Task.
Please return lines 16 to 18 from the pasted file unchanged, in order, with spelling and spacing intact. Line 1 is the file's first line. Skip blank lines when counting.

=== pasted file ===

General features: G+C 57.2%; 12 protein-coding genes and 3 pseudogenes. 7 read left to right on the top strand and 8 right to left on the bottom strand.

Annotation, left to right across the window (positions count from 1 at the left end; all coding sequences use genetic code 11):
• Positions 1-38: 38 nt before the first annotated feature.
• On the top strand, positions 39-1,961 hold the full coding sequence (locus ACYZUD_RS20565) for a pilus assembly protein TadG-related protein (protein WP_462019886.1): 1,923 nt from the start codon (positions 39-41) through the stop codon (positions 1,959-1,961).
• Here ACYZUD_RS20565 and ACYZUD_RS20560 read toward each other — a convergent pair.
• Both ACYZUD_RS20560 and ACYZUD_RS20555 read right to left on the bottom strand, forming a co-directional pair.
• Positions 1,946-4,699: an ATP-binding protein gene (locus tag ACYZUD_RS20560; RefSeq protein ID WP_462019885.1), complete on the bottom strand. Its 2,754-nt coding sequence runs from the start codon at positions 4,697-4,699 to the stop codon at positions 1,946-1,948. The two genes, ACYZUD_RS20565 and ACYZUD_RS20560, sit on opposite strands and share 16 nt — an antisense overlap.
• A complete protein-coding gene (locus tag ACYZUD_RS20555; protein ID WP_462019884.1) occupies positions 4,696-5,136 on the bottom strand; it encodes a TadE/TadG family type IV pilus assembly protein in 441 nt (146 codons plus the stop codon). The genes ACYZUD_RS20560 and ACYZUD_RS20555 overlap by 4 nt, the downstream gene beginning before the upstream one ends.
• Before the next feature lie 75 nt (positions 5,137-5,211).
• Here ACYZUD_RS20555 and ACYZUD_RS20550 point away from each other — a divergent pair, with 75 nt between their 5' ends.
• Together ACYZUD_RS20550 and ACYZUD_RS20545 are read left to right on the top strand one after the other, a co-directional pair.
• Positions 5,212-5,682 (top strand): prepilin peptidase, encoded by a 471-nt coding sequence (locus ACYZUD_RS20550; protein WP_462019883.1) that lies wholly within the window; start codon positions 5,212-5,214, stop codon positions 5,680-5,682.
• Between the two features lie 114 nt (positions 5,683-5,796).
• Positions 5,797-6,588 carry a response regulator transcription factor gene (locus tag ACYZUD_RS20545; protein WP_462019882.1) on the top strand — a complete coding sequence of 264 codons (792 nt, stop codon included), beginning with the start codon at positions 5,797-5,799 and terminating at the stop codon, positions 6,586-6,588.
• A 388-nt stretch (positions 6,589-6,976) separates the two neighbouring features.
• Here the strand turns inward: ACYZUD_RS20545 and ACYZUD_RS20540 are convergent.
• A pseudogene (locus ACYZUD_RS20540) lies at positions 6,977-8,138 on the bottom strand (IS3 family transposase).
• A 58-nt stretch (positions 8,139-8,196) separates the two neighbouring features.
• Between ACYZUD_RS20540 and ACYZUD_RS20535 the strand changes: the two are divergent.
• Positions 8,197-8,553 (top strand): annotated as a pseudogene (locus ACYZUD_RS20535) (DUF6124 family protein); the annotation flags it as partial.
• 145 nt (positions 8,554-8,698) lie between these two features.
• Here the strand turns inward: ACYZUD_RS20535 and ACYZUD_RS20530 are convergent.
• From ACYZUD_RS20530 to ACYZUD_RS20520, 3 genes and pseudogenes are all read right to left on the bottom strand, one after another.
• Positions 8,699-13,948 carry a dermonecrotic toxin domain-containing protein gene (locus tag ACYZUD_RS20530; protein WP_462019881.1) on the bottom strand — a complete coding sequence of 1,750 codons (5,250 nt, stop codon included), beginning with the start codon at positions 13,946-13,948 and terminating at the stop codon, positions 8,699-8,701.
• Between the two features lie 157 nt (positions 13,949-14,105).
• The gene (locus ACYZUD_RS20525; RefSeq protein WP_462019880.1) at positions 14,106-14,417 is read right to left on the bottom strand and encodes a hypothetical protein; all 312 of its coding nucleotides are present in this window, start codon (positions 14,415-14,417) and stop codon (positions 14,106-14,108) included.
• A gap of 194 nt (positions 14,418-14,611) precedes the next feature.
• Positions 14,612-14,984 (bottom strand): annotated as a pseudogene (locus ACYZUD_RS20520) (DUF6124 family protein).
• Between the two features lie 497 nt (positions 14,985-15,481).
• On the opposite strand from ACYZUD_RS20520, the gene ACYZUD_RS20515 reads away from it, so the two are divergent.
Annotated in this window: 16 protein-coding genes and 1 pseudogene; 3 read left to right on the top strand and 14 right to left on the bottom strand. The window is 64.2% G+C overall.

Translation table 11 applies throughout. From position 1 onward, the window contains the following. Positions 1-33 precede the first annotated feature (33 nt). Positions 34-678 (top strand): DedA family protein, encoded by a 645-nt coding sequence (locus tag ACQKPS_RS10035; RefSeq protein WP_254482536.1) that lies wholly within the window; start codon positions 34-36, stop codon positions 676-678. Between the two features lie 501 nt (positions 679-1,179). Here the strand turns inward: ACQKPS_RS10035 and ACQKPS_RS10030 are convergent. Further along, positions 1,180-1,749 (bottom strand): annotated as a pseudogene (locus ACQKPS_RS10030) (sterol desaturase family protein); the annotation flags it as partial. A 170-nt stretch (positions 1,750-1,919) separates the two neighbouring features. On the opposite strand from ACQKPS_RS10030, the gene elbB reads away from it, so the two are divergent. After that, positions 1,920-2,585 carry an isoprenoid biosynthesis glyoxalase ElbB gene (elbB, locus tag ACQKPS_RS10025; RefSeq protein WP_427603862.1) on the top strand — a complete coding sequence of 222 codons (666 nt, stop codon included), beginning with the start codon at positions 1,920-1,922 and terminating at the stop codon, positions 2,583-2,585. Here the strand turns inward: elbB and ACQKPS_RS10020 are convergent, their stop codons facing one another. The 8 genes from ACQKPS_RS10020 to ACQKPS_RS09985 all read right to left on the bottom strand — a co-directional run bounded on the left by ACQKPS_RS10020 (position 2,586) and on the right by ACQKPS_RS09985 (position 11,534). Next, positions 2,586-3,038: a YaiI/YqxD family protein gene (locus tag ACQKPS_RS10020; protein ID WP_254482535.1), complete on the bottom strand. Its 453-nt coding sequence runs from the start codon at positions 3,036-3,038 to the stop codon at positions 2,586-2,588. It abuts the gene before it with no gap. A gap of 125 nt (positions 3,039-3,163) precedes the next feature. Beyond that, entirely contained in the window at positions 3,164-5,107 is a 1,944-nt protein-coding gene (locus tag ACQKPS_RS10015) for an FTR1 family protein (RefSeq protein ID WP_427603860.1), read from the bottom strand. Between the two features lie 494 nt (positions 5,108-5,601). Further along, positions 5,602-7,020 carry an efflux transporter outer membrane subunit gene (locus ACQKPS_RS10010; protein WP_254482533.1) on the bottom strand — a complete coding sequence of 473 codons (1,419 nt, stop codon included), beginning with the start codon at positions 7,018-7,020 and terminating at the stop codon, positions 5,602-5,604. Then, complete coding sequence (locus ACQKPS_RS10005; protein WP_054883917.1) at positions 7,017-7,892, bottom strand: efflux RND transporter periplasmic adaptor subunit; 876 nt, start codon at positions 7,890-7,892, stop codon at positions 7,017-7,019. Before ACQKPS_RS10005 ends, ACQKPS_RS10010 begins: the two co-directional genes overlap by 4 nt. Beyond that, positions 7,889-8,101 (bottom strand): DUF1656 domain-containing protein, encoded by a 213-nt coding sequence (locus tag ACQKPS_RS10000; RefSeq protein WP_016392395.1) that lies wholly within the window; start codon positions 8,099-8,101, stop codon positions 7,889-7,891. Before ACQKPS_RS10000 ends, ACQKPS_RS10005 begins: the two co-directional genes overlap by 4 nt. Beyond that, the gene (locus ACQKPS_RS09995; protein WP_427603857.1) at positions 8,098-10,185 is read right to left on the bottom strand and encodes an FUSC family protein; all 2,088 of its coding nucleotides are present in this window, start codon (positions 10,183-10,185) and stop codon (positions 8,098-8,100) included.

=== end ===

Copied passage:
• Here the strand turns inward: ACYZUD_RS20545 and ACYZUD_RS20540 are convergent.
• A pseudogene (locus ACYZUD_RS20540) lies at positions 6,977-8,138 on the bottom strand (IS3 family transposase).
• A 58-nt stretch (positions 8,139-8,196) separates the two neighbouring features.